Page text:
As a former employee of Tokyo Electric Power Co., Akihiro Yoshikawa says he knows about the miserable conditions, declining morale and how workers are treated like garbage at the crippled Fukushima nuclear plant.
His mission now is to spread awareness of the circumstances surrounding those struggling to deal with the accident at the Fukushima No. 1 nuclear power plant and to help them get through the winter.
“I wanted to get people thinking about their working environment and do something to improve it,” Yoshikawa, 33, said.
Yoshikawa and his friends are now collecting donations to deliver heat packs and long underwear to the workers.
Born in Ibaraki Prefecture, Yoshikawa graduated from high school at Toden Gakuen, a now-defunct academy for training future workers of TEPCO, operator of the Fukushima No. 1 nuclear plant.
Yoshikawa’s work at TEPCO included supervising equipment inspections at the No. 1 plant.
After the tsunami caused the meltdowns at the plant in March 2011, Yoshikawa and his wife fled from the town of Namie. They now live in evacuee housing provided by the prefectural government in the nearby city of Iwaki.
Yoshikawa worked at the Fukushima No. 2 nuclear power plant, which was also hit by the tsunami but shut down properly.
Whenever he talked with workers toiling at the No. 1 nuclear plant, he heard about their fears of radiation contamination and low morale.
“They used us and threw us away,” he quoted an acquaintance as saying. The acquaintance could not return to the work site because he had been exposed to radiation above the limit immediately after the accident. He later quit his job at a TEPCO subcontractor.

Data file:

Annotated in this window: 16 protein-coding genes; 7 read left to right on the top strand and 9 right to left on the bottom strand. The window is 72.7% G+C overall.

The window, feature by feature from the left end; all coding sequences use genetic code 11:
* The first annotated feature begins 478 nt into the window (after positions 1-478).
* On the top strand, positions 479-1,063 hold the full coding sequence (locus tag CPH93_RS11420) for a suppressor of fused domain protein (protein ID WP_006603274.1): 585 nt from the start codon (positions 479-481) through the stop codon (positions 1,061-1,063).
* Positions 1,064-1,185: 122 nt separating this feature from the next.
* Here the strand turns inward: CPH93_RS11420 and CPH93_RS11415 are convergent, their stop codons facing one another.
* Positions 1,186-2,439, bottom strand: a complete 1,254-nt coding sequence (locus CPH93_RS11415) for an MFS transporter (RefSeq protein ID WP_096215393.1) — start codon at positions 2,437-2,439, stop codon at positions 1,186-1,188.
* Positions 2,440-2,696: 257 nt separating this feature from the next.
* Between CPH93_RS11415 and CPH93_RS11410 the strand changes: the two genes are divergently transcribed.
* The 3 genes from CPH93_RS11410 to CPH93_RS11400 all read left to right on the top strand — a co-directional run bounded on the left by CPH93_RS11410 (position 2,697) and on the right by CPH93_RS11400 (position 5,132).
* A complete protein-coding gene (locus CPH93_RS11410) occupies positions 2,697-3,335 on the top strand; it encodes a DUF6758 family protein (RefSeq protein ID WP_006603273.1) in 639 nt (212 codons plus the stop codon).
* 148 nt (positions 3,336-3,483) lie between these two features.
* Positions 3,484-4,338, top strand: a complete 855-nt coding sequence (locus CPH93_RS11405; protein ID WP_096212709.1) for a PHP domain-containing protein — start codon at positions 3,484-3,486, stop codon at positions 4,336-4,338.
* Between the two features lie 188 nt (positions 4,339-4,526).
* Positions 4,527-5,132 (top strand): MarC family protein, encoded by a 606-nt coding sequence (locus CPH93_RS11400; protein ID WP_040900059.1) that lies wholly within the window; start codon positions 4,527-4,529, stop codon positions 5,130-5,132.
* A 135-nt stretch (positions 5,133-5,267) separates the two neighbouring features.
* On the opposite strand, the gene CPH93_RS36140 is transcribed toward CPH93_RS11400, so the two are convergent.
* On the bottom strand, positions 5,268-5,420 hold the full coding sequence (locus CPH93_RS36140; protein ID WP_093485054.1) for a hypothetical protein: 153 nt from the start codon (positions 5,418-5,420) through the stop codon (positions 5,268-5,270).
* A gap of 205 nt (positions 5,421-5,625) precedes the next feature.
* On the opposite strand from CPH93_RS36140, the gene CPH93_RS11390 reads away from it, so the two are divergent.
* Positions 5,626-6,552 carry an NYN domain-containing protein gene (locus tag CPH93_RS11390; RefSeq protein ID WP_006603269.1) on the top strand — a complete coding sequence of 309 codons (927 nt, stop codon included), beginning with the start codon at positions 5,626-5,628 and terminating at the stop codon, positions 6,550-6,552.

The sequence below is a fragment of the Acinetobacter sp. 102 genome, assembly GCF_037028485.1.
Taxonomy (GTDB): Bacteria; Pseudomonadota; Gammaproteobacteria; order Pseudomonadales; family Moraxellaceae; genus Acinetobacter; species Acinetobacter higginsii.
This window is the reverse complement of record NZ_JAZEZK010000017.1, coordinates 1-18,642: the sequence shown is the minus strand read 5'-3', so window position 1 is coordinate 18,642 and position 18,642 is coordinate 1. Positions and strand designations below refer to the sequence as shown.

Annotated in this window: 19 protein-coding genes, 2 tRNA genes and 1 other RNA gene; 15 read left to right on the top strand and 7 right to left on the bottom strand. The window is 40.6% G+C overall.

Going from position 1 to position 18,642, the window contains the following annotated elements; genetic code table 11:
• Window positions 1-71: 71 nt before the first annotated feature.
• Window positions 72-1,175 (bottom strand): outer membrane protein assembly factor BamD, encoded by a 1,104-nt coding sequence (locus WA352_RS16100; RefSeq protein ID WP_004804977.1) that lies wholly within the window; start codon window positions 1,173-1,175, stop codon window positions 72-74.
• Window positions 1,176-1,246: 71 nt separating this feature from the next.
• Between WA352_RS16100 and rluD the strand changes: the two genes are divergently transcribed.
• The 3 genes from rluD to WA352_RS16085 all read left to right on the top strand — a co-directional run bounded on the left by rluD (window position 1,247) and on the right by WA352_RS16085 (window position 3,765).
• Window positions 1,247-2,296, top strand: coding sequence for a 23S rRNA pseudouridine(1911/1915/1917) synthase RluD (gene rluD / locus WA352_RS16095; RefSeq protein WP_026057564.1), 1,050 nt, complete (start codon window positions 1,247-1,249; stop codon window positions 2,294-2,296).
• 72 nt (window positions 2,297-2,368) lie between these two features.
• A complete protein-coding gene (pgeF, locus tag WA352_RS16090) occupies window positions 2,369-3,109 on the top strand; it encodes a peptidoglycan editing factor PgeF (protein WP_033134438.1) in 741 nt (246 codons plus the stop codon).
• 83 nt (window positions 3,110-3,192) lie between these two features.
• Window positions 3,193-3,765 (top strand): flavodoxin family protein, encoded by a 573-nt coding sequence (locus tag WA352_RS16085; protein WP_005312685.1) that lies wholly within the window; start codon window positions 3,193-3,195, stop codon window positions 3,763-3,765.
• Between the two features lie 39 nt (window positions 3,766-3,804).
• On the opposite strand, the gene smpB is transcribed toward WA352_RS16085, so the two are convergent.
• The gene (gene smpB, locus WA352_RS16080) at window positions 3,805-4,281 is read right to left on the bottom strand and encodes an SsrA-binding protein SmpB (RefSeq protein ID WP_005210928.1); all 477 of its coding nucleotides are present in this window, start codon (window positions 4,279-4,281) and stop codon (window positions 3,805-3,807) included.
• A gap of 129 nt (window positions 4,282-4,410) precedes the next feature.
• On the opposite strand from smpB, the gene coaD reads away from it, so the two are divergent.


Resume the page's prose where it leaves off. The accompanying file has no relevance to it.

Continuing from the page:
Yoshikawa said many workers and their families hide the fact that they work at the Fukushima No. 1 nuclear plant because they fear their children will be bullied and discriminated against for being “exposed to radiation.”
In June last year, Yoshikawa left TEPCO to “spread information about the work conditions from outside the company and deepen society’s understanding of them.”
He has been giving talks in the Tokyo area and elsewhere about the nuclear accident and the workers’ situation.
During the winter months, workers huddle inside reactor buildings to escape the chilly weather. Sometimes their hands get so cold that they drop tools and cause injuries, according to Yoshikawa.
He recently came up with the idea of sending high-grade cold weather underwear and heat packs to the workers.
At the beginning of November, Yoshikawa and four of his friends began using the website for their group, Appreciate Fukushima Workers, to solicit donations. By Nov. 20, they had collected 1.92 million yen ($18,800).
Their goal is to gather 10 million yen to send 3,000 sets of top and bottom underwear and 300,000 heat packs to the Fukushima workers.
Their first delivery of 30,000 heat packs arrived on Nov. 22 at the J-Village work base in Naraha, Fukushima Prefecture.
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